• | 7 Departments of Clinical Sciences, Population Medicine and Diagnostic Sciences, and Biomedical Sciences, College of Veterinary Medicine, Cornell University, Ithaca, NY 14853; and Mendon Village Animal Hospital, 1380B Pittsford-Mendon Rd, Mendon, NY 14506.
  • | 8 Departments of Clinical Sciences, Population Medicine and Diagnostic Sciences, and Biomedical Sciences, College of Veterinary Medicine, Cornell University, Ithaca, NY 14853; and Mendon Village Animal Hospital, 1380B Pittsford-Mendon Rd, Mendon, NY 14506.
  • | 9 Departments of Clinical Sciences, Population Medicine and Diagnostic Sciences, and Biomedical Sciences, College of Veterinary Medicine, Cornell University, Ithaca, NY 14853; and Mendon Village Animal Hospital, 1380B Pittsford-Mendon Rd, Mendon, NY 14506.
  • | 10 Departments of Clinical Sciences, Population Medicine and Diagnostic Sciences, and Biomedical Sciences, College of Veterinary Medicine, Cornell University, Ithaca, NY 14853; and Mendon Village Animal Hospital, 1380B Pittsford-Mendon Rd, Mendon, NY 14506.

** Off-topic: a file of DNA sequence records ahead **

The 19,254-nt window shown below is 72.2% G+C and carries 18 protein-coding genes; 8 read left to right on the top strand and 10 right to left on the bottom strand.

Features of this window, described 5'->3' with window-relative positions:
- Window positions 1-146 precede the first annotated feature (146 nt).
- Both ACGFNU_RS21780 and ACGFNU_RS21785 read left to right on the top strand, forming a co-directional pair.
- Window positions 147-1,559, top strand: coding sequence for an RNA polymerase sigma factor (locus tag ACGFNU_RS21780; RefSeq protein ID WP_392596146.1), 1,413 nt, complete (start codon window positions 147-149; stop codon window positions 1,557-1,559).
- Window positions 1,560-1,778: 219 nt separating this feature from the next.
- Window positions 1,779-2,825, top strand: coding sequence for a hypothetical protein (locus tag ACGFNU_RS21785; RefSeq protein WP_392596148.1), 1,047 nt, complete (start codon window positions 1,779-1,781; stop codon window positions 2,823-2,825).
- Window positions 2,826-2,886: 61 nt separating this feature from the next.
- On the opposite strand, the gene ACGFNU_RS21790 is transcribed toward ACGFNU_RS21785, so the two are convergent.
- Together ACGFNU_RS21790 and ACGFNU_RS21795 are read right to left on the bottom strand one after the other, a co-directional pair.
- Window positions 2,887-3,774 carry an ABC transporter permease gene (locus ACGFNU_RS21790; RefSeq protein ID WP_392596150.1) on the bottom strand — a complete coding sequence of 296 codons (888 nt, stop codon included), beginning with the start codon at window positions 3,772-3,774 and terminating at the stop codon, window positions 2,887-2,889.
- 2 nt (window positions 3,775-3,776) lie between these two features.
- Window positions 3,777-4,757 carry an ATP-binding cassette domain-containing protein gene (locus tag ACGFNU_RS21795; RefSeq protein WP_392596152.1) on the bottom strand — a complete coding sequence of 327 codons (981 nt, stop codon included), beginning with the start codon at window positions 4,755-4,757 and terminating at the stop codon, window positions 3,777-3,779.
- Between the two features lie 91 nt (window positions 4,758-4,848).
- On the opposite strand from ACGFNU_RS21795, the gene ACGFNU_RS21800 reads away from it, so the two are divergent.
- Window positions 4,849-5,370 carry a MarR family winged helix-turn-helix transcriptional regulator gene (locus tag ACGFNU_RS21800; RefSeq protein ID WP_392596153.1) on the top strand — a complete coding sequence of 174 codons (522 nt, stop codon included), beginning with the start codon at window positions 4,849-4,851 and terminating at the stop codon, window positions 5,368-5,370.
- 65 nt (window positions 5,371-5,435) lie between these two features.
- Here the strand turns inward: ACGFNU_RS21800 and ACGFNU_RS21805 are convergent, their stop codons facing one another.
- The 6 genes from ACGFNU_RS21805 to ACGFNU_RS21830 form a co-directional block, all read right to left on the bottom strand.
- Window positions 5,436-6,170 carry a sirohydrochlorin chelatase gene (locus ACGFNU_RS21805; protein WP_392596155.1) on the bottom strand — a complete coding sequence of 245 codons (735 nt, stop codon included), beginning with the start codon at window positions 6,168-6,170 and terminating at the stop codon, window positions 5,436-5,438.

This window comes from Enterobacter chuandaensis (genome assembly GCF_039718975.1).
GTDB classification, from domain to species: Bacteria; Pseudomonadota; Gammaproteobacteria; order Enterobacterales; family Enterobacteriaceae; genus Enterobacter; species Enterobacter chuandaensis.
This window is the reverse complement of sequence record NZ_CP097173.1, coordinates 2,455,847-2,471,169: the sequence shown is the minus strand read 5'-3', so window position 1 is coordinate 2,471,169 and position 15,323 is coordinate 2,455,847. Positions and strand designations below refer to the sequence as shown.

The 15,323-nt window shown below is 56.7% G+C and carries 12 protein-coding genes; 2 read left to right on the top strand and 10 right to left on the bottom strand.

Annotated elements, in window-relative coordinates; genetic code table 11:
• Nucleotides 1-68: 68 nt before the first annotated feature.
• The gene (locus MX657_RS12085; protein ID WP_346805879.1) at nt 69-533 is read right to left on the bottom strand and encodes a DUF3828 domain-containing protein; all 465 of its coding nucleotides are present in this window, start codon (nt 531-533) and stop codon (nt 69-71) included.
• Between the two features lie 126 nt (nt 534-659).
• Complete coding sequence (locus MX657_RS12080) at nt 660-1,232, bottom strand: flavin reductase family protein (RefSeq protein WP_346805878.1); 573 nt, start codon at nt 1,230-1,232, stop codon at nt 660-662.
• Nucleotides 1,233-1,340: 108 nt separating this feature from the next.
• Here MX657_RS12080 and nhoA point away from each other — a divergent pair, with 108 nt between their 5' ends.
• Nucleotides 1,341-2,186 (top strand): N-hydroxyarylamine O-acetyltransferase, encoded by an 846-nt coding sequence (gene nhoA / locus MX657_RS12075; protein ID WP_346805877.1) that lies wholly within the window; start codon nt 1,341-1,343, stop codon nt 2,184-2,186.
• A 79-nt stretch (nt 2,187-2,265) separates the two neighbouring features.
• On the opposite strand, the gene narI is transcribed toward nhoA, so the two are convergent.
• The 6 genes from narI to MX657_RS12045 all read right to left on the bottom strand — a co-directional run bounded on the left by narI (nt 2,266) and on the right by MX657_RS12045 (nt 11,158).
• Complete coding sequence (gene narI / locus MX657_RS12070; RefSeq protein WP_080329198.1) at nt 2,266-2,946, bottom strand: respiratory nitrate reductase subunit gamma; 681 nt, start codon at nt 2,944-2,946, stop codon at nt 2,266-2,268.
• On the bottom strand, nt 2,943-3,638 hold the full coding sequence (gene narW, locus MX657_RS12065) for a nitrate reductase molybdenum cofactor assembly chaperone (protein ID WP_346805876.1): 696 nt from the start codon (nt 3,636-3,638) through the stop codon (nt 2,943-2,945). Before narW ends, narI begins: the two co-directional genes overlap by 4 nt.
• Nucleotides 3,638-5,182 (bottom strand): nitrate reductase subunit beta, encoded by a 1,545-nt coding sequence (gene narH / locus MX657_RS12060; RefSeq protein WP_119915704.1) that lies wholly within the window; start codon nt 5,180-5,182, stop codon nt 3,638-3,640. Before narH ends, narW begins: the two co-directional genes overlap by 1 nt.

• | 11 Departments of Clinical Sciences, Population Medicine and Diagnostic Sciences, and Biomedical Sciences, College of Veterinary Medicine, Cornell University, Ithaca, NY 14853; and Mendon Village Animal Hospital, 1380B Pittsford-Mendon Rd, Mendon, NY 14506.
  • | 12 Departments of Clinical Sciences, Population Medicine and Diagnostic Sciences, and Biomedical Sciences, College of Veterinary Medicine, Cornell University, Ithaca, NY 14853; and Mendon Village Animal Hospital, 1380B Pittsford-Mendon Rd, Mendon, NY 14506.

Abstract

Objective—To characterize clinical signs, clinicopathologic features, treatments, and survival in dogs with naturally acquired foodborne aflatoxicosis.

Design—Retrospective case series.

Animals—72 dogs that consumed aflatoxin-contaminated commercial dog food.

Procedures—Medical records of affected dogs were reviewed. Between December 2005 and March 2006, dogs were identified as having foodborne aflatoxin hepatotoxicosis on the basis of the history of consumption of contaminated food or characteristic histopathologic lesions (subject dog or a recently deceased dog in the same household or kennel). Recorded information included signalment, clinical features, clinicopathologic test results, treatments, and survival. Data were analyzed by survival status.